Communication and dialogue between Turkey and the European Union have not been at the level Ankara wanted for the last few years, but there has been a certain normalization trend i… …
Communication and dialogue between Turkey and the European Union have not been at the level Ankara wanted for the last few years, but there has been a certain normalization trend in relations in the last six months, Turkish Deputy Foreign Minister Faruk Kaymakcı said Wednesday.
Kaymakcı spoke at the Communication and Translation Workshop organized by the Directorate of Communications in the capital Ankara with the theme of “Unity of Discourse in Translation and Construction of a Common Language.”
Pointing out that communication is one of the most important issues in relations with the EU, Kaymakcı said: “As a candidate country, we normally maintain our relations within the framework of the membership negotiations, but unfortunately we have not been in a level of communication and dialogue with the EU in the last few years. In the last six months, there has been a certain softening in the relations and gradually normalizing tendencies.”
Kaymakcı stated that they started high-level dialogue meetings with the EU, especially on issues such as health, the fight against terrorism and migration, they conveyed their expectations for the Customs Union update and they continue their relations and communication with the EU within the framework of climate change and green transformation.
Reiterating that they accepted the national action plan covering the years 2021-2023 for EU accession, Kaymakcı stated that this program lists the steps that Turkey will take for EU membership in the next two years.
Kaymakcı stated that Turkey has accepted its own green agreement action plan for harmonization with the green agreement brought to the agenda by the EU, adding: “With the approval of the Paris Agreement, Turkey will effectively continue its role in the new green world order.”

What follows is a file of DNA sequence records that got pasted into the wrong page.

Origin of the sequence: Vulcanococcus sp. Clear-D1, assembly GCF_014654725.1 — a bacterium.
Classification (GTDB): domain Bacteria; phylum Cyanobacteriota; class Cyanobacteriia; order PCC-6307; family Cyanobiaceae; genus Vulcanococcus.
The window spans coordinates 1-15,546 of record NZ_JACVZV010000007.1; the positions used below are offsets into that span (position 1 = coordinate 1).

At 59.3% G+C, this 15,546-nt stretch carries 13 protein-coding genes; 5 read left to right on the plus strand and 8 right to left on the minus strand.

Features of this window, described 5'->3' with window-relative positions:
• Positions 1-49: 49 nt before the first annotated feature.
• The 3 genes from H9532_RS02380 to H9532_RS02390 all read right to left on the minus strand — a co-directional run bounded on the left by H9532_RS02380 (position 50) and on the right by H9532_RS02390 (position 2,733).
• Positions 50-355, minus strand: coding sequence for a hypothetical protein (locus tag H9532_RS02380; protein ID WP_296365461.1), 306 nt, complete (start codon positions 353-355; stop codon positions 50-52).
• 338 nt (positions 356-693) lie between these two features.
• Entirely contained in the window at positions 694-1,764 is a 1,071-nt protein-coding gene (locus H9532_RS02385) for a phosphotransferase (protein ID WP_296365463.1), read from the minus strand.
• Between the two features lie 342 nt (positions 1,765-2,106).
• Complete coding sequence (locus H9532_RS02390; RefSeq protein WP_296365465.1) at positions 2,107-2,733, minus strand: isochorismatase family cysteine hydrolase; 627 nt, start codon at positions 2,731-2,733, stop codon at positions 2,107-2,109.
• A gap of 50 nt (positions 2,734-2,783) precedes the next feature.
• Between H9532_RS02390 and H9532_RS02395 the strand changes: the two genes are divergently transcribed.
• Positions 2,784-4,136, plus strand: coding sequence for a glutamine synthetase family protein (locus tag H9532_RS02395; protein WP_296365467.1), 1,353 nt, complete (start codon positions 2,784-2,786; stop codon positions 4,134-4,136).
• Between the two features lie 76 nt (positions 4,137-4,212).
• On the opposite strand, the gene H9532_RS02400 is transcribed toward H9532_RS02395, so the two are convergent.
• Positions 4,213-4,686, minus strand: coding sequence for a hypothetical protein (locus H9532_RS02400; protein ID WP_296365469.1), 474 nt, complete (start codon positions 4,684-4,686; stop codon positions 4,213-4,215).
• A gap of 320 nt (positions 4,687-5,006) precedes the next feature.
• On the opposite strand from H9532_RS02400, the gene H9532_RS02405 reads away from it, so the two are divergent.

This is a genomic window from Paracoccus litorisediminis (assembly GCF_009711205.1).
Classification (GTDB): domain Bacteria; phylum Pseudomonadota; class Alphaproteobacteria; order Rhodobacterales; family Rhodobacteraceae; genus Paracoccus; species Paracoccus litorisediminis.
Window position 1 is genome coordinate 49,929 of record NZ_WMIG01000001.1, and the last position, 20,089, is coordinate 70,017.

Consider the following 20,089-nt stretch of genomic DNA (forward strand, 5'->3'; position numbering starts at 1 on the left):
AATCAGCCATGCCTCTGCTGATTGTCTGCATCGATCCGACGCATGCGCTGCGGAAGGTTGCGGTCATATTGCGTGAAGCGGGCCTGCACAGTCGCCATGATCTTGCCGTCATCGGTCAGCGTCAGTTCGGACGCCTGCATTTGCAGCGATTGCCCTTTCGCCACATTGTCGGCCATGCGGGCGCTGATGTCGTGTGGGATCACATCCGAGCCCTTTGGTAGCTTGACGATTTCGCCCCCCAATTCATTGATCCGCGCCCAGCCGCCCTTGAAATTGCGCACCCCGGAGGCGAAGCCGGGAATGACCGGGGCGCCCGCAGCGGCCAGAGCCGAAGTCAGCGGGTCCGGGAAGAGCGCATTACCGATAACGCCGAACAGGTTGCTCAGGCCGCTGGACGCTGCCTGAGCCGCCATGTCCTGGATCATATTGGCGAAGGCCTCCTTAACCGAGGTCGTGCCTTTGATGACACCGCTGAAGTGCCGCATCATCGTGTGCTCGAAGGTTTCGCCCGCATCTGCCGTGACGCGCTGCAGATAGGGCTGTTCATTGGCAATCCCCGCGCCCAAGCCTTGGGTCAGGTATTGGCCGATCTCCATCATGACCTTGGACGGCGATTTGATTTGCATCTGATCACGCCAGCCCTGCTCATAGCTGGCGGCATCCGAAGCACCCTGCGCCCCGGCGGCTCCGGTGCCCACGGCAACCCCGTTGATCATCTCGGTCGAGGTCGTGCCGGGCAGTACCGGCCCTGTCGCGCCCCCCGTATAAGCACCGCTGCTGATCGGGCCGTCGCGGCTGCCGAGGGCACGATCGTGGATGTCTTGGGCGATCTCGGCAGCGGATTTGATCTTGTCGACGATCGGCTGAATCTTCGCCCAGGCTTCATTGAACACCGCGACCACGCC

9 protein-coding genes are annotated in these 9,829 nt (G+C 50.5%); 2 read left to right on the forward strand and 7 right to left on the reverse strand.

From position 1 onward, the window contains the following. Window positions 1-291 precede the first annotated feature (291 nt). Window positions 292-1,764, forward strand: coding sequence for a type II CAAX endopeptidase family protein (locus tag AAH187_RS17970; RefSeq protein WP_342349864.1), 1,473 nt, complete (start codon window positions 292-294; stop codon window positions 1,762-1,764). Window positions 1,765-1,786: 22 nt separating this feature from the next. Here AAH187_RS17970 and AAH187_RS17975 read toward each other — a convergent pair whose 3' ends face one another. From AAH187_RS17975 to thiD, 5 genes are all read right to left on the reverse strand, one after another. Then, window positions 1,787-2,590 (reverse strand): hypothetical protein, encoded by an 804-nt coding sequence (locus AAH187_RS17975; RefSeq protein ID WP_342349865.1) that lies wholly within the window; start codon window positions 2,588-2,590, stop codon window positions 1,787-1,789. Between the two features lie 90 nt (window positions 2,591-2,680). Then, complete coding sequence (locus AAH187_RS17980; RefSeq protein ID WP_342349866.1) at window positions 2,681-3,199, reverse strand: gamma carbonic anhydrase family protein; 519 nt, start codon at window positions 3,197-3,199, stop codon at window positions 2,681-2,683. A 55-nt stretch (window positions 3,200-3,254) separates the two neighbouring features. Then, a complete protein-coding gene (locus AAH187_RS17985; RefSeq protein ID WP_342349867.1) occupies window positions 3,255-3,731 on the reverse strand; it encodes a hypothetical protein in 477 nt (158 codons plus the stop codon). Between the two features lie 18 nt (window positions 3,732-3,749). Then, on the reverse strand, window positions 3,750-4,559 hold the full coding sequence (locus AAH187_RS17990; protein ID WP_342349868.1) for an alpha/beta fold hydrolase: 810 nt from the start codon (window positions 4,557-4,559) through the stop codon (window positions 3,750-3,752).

Earlier this year, Turkey accepted a bill proposal on the ratification of the Paris climate deal. Turkey was among the first signatories of the Paris Agreement in 2015 but did not initiate the ratification process due to its objections to injustices in the section on obligations, President Recep Tayyip Erdoğan had earlier said.
European Union leaders earlier this year said the bloc is ready to support a concrete and positive agenda with Turkey, especially when it comes to economic cooperation and migration, after Erdoğan received the head of the European Council, Charles Michel, and the head of the European Commission, Ursula von der Leyen, in Ankara to discuss bilateral ties and establish a way forward after tensions heightened last year.
Last month, Kaymakcı also said Turkey is not moving away but is being pushed away by some European Union countries.
Both the EU and Turkey have voiced their intentions to set a positive agenda, yet further efforts and actions are needed. Turkey has reiterated that it is part of Europe and sees its future in the EU, adding that it will continue to work toward full membership.